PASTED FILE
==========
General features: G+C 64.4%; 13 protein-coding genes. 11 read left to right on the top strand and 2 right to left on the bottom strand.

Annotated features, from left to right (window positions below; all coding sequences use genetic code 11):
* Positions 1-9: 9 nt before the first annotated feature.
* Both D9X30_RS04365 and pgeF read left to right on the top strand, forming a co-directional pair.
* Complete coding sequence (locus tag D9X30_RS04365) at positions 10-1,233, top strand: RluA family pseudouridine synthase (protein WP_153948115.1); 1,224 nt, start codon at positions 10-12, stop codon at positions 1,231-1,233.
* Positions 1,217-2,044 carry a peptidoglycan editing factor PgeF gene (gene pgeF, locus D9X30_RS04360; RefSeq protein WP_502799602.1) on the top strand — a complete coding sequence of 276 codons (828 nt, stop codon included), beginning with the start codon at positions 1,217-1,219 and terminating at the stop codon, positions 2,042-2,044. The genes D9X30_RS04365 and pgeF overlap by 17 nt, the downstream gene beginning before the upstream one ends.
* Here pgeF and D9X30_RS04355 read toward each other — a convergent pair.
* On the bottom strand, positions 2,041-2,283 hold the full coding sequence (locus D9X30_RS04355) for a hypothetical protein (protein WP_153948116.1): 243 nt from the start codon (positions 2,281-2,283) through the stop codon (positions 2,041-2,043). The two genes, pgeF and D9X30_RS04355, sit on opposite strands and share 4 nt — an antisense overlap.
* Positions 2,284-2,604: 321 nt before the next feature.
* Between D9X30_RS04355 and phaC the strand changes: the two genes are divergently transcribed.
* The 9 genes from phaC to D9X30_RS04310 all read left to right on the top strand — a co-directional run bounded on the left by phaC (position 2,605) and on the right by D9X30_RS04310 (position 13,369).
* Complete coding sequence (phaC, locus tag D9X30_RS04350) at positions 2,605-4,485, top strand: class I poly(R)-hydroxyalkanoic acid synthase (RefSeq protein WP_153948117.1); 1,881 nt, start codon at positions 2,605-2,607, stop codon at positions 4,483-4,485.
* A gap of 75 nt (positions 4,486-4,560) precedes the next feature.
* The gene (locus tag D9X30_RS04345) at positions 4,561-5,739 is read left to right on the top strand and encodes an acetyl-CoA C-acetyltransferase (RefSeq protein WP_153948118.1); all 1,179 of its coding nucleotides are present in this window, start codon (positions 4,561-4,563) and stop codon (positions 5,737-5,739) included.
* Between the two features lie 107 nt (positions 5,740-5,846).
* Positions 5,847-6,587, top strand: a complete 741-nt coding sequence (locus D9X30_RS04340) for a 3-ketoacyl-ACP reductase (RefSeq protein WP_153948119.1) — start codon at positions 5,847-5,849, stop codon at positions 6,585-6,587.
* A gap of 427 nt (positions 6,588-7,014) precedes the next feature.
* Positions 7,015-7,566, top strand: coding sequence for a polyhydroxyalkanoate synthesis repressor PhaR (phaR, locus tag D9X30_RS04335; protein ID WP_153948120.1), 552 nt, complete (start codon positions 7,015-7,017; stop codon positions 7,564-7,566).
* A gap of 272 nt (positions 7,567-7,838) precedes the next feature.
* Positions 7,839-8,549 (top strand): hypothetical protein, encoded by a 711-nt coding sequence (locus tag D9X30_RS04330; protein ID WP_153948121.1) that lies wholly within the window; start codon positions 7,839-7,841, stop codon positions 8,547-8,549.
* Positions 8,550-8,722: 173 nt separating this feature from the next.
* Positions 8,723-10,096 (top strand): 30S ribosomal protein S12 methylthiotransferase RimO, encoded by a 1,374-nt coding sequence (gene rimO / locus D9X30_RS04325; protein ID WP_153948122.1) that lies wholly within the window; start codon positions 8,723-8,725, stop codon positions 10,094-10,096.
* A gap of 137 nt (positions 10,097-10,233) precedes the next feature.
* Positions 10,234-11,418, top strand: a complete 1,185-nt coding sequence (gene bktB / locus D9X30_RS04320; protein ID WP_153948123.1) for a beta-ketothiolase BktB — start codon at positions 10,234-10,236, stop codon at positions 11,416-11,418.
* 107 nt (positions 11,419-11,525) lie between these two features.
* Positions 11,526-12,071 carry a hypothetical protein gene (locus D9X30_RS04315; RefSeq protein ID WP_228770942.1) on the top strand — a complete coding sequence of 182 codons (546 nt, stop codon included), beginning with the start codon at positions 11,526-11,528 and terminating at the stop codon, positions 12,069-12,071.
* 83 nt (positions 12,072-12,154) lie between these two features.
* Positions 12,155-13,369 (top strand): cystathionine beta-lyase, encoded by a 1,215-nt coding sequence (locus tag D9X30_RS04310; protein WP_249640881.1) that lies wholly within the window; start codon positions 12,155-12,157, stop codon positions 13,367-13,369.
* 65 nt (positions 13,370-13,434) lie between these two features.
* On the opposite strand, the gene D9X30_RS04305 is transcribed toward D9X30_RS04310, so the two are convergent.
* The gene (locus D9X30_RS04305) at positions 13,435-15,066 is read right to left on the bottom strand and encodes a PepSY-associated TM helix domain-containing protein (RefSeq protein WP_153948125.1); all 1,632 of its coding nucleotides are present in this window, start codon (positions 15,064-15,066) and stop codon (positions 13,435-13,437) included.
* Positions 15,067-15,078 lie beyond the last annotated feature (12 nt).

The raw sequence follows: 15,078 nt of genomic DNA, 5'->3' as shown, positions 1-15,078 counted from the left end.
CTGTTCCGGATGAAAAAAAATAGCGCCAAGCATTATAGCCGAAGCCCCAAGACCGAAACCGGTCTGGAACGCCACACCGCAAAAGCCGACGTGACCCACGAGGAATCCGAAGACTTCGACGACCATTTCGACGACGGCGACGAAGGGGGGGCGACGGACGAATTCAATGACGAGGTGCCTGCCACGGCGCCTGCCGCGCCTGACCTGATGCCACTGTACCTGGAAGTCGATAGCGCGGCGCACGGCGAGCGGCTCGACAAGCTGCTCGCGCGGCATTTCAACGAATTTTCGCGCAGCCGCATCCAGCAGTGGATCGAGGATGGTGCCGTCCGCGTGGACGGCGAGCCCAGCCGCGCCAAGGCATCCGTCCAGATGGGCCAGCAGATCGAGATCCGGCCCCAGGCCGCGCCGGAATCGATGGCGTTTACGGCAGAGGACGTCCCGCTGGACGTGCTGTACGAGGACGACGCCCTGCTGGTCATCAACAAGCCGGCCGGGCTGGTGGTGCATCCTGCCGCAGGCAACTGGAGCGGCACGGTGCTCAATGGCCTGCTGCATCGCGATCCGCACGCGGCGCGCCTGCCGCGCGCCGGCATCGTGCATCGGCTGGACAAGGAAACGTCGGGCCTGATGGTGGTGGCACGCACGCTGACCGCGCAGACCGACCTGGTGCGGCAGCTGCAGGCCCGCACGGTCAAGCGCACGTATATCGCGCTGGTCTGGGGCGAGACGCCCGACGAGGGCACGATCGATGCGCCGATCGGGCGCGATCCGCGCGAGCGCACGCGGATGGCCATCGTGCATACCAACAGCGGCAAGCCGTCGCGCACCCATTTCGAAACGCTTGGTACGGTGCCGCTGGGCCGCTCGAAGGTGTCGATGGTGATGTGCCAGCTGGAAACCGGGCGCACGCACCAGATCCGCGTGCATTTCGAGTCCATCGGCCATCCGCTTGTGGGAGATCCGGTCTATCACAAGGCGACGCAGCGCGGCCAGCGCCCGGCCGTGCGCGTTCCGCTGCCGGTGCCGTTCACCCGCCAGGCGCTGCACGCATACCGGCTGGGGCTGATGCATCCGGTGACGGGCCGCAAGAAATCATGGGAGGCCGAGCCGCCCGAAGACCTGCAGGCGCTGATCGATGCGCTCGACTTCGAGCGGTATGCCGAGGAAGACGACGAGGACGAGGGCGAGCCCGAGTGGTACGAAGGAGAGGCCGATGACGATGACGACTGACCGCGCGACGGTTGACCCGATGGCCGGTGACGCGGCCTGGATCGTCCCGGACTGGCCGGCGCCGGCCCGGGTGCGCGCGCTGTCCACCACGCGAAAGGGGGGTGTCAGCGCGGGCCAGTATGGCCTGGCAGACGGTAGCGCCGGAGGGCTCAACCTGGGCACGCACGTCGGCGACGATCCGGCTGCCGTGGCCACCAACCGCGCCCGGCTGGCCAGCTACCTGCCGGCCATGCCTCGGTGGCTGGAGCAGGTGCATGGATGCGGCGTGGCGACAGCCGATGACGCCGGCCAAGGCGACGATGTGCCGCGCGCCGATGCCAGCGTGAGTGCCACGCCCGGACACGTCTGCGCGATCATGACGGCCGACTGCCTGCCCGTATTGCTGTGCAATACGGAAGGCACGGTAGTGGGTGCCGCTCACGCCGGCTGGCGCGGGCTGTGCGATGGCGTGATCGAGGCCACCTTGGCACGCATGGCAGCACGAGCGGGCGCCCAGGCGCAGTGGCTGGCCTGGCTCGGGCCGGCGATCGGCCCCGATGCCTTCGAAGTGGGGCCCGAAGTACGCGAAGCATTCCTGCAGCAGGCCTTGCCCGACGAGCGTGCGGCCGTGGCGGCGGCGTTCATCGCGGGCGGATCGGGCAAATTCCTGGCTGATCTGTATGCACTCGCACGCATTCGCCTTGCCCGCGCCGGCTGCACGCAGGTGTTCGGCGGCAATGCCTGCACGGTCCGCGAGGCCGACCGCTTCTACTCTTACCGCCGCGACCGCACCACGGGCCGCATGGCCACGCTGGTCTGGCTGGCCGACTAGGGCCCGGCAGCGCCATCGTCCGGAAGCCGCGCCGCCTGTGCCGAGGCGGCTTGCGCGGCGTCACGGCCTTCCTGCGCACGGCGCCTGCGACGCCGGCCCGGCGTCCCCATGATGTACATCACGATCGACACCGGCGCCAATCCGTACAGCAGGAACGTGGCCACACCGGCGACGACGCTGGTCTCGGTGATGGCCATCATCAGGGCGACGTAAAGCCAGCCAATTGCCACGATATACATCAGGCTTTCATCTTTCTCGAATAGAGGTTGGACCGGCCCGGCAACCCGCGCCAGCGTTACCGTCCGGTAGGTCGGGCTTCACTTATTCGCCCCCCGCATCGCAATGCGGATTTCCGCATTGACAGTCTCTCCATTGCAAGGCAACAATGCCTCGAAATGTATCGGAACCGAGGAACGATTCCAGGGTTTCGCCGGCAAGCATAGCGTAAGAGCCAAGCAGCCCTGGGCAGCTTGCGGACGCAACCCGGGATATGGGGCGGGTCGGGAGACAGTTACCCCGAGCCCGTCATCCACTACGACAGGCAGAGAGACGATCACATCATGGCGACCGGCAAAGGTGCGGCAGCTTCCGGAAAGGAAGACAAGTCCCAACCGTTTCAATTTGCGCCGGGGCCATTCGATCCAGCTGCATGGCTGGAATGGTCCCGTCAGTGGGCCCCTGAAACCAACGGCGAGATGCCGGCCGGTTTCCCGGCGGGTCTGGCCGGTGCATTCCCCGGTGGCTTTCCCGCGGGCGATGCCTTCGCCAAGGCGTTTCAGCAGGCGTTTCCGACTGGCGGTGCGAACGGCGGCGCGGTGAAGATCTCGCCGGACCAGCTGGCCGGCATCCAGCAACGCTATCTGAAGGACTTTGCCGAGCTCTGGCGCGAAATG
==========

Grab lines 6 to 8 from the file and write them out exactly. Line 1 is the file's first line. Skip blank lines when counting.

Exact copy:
* Positions 1,217-2,044 carry a peptidoglycan editing factor PgeF gene (gene pgeF, locus D9X30_RS04360; RefSeq protein WP_502799602.1) on the top strand — a complete coding sequence of 276 codons (828 nt, stop codon included), beginning with the start codon at positions 1,217-1,219 and terminating at the stop codon, positions 2,042-2,044. The genes D9X30_RS04365 and pgeF overlap by 17 nt, the downstream gene beginning before the upstream one ends.
* Here pgeF and D9X30_RS04355 read toward each other — a convergent pair.
* On the bottom strand, positions 2,041-2,283 hold the full coding sequence (locus D9X30_RS04355) for a hypothetical protein (protein WP_153948116.1): 243 nt from the start codon (positions 2,281-2,283) through the stop codon (positions 2,041-2,043). The two genes, pgeF and D9X30_RS04355, sit on opposite strands and share 4 nt — an antisense overlap.